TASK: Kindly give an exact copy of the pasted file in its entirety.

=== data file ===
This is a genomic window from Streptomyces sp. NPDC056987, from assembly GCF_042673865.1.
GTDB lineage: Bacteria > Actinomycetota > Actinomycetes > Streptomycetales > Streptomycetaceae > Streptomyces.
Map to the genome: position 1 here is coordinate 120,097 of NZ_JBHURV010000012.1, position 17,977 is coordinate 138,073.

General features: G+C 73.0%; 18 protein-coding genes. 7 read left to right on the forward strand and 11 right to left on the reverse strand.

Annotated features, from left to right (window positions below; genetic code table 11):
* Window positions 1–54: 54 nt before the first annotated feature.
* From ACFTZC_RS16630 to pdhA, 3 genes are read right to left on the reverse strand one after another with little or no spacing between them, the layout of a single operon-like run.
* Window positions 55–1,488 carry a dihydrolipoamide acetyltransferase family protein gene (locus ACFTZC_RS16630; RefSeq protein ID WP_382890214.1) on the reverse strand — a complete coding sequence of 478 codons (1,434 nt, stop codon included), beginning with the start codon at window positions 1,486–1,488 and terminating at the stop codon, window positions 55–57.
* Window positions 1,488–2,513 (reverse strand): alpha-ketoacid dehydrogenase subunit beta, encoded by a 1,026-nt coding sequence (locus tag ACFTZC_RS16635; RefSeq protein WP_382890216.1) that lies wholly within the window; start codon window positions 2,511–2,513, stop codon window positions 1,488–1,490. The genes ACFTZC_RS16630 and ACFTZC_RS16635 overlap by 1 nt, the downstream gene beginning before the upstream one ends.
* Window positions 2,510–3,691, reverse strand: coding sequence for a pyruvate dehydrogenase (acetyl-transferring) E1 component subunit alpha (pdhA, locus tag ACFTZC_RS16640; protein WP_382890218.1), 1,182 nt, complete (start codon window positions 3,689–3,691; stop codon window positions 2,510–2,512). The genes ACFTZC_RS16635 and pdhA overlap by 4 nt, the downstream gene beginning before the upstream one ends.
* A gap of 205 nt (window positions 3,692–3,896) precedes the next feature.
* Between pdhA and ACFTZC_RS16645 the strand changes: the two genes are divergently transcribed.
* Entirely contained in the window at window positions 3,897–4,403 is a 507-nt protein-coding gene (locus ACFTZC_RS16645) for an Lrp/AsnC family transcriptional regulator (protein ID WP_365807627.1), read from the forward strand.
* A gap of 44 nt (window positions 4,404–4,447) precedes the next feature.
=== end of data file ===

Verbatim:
This is a genomic window from Streptomyces sp. NPDC056987, from assembly GCF_042673865.1.
GTDB lineage: Bacteria > Actinomycetota > Actinomycetes > Streptomycetales > Streptomycetaceae > Streptomyces.
Map to the genome: position 1 here is coordinate 120,097 of NZ_JBHURV010000012.1, position 17,977 is coordinate 138,073.

General features: G+C 73.0%; 18 protein-coding genes. 7 read left to right on the forward strand and 11 right to left on the reverse strand.

Annotated features, from left to right (window positions below; genetic code table 11):
* Window positions 1–54: 54 nt before the first annotated feature.
* From ACFTZC_RS16630 to pdhA, 3 genes are read right to left on the reverse strand one after another with little or no spacing between them, the layout of a single operon-like run.
* Window positions 55–1,488 carry a dihydrolipoamide acetyltransferase family protein gene (locus ACFTZC_RS16630; RefSeq protein ID WP_382890214.1) on the reverse strand — a complete coding sequence of 478 codons (1,434 nt, stop codon included), beginning with the start codon at window positions 1,486–1,488 and terminating at the stop codon, window positions 55–57.
* Window positions 1,488–2,513 (reverse strand): alpha-ketoacid dehydrogenase subunit beta, encoded by a 1,026-nt coding sequence (locus tag ACFTZC_RS16635; RefSeq protein WP_382890216.1) that lies wholly within the window; start codon window positions 2,511–2,513, stop codon window positions 1,488–1,490. The genes ACFTZC_RS16630 and ACFTZC_RS16635 overlap by 1 nt, the downstream gene beginning before the upstream one ends.
* Window positions 2,510–3,691, reverse strand: coding sequence for a pyruvate dehydrogenase (acetyl-transferring) E1 component subunit alpha (pdhA, locus tag ACFTZC_RS16640; protein WP_382890218.1), 1,182 nt, complete (start codon window positions 3,689–3,691; stop codon window positions 2,510–2,512). The genes ACFTZC_RS16635 and pdhA overlap by 4 nt, the downstream gene beginning before the upstream one ends.
* A gap of 205 nt (window positions 3,692–3,896) precedes the next feature.
* Between pdhA and ACFTZC_RS16645 the strand changes: the two genes are divergently transcribed.
* Entirely contained in the window at window positions 3,897–4,403 is a 507-nt protein-coding gene (locus ACFTZC_RS16645) for an Lrp/AsnC family transcriptional regulator (protein ID WP_365807627.1), read from the forward strand.
* A gap of 44 nt (window positions 4,404–4,447) precedes the next feature.